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And Exactly How . . . .?

Posted by Frank Steinberg | Nov 28, 2016 | 0 Comments

A trial judge once told me, with some frustration, that appellate judges (not on the NJ Supreme Court, I hasten to add) sometimes do not appreciate the practical difficulties with which their rulings present the trial courts that must implement them. That complaint came back to me when I read the recent decision in Cuevas v.Wentworth Group.

The facts are straightforward.  The employment discrimination case was tried to a jury, which awarded the plaintiffs a rather large verdict.  The defendant made a post-trial motion asking the trial court to reduce the size of the verdict – a “remittitur” in legal jargon.  The trial court refused and let the jury's verdict stand, as did the Appellate Division.  Thus, the defendant appealed to the New Jersey Supreme Court.

The issue presented was what evidence the court could use to decide the remittitur motion.  There was no question about the standard to be applied: “a court should not grant a remittitur except in the unusual case in which a jury's award is so patently excessive, so pervaded by a sense of wrongness, that it shocks the judicial conscience.”  But how to determine whether a particular verdict was conscience-shocking; that was the question. Under an earlier Supreme Court case, He v. Miller, judges were allowed to rely upon their personal knowledge as lawyers and jurists, and to use “comparable verdicts” from other cases, to determine whether a verdict “shocked the judicial conscience.” 

As the Cuevas courtheld, there are serious problems with the He approach.  For one thing, there are good reasons not to substitute a judge's opinion for a jury's, not the least of which is the constitutional right to trial by jury.  And as the court itself noted, “a true comparative analysis would require a statistically satisfactory cohort of cases and detailed information about each case and each plaintiff.  That information is unlikely to be available and therefore . . . impracticable to implement.”

And so the court concluded that (1) “a trial judge's reliance on her personal experiences as a practicing attorney or jurist . . . is not a sound or workable approach,” and (2) “the comparison of supposedly similar verdicts to assess whether a particular damages award is excessive is ultimately a futile exercise that should be adbandoned.”

All of which is fine as far as it goes, and makes good sense theoretical sense.  Unfortunately, it circles the inquiry right back to the beginning: on what basis do you decide a remittitur motion?  Here things get murkier.  The answer, according to the Court, is that the jury's evaluation of the evidence in the case in light of their collective life experience.  Which tells us what the jury should do, but what about a court confronted with a motion claiming that the jury's decision is conscience-shocking? Look at the evidence, the court seems to suggest.  Compared to what, I ask?  The “amalgam of common judicial experience related to the doing of justice” the Court answers.  But isn't that basically the same thing as the trial judge's experience, which we were told earlier cannot be used?  What else can a judge know but what she learns from personal experience and study?  How can she possibly know what the “amalgam of common judicial experience” is?  Where do you go to look that up?  If a judge's personal experience as lawyer and jurist cannot form the basis, how can resort to some undefinable and unknowable amalgam be sufficient?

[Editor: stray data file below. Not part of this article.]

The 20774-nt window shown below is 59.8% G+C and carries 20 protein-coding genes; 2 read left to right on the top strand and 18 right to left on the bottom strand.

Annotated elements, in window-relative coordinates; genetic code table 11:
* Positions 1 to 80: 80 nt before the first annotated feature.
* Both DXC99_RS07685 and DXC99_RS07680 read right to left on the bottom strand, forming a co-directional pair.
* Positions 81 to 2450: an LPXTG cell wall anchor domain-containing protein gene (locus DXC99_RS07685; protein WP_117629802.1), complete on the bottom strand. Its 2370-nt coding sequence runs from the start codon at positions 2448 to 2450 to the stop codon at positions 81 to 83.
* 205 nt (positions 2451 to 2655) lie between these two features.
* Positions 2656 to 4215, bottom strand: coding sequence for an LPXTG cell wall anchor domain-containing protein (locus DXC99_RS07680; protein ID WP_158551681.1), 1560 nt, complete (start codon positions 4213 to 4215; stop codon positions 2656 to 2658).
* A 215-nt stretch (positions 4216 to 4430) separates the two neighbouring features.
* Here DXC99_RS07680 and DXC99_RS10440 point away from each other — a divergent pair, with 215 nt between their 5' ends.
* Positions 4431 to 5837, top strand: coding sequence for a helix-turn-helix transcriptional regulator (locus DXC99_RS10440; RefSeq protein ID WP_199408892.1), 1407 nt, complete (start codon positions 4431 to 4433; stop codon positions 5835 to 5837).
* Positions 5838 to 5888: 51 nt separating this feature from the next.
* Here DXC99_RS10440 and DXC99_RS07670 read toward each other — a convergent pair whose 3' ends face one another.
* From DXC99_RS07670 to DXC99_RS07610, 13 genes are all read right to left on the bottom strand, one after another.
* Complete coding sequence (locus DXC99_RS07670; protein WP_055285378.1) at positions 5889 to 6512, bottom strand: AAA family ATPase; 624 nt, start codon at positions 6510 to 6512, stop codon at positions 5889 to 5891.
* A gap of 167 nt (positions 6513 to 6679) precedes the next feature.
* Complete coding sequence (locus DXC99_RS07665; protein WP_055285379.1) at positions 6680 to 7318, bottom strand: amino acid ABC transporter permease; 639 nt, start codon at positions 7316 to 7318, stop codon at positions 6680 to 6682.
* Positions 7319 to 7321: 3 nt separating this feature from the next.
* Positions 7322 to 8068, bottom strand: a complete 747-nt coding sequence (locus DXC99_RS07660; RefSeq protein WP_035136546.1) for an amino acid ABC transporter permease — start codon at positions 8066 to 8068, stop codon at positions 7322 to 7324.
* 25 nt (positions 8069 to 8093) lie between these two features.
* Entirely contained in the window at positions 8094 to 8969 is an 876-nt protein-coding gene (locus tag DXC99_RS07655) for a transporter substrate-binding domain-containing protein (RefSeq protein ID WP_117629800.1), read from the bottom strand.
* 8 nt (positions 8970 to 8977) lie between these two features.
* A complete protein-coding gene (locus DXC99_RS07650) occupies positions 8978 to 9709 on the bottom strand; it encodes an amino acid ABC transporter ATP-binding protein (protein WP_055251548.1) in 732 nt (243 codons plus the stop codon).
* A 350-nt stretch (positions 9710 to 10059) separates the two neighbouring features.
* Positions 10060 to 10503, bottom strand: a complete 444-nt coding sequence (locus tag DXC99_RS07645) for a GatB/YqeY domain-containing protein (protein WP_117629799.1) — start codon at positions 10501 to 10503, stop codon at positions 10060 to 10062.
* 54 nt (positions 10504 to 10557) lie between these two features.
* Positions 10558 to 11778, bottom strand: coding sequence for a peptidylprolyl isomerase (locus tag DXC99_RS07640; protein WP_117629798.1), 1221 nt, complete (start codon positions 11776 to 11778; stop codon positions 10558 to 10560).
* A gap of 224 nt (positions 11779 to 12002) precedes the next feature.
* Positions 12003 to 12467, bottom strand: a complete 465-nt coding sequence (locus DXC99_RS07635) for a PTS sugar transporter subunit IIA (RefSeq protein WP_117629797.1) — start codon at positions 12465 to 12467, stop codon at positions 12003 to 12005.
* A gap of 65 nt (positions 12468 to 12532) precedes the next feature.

So the question becomes how the Court's decision can actually be applied in the context of trial court decision-making.  At the end of the day the Court seems to appreciate the difficulty of the inquiry but fails to supply a workable alternative.  The answer seems to be that the trial court has to listen to her gut and rule accordingly.  She just can't say so.

About the Author

Frank Steinberg

Frank is the founder and principal of Steinberg Law, LLC. A Jersey boy born and bred, he focuses on employment litigation and counseling, business litigation,  and aviation law. Following law school and a clerkship in the federal district court Frank spent his early career with large litigation ...


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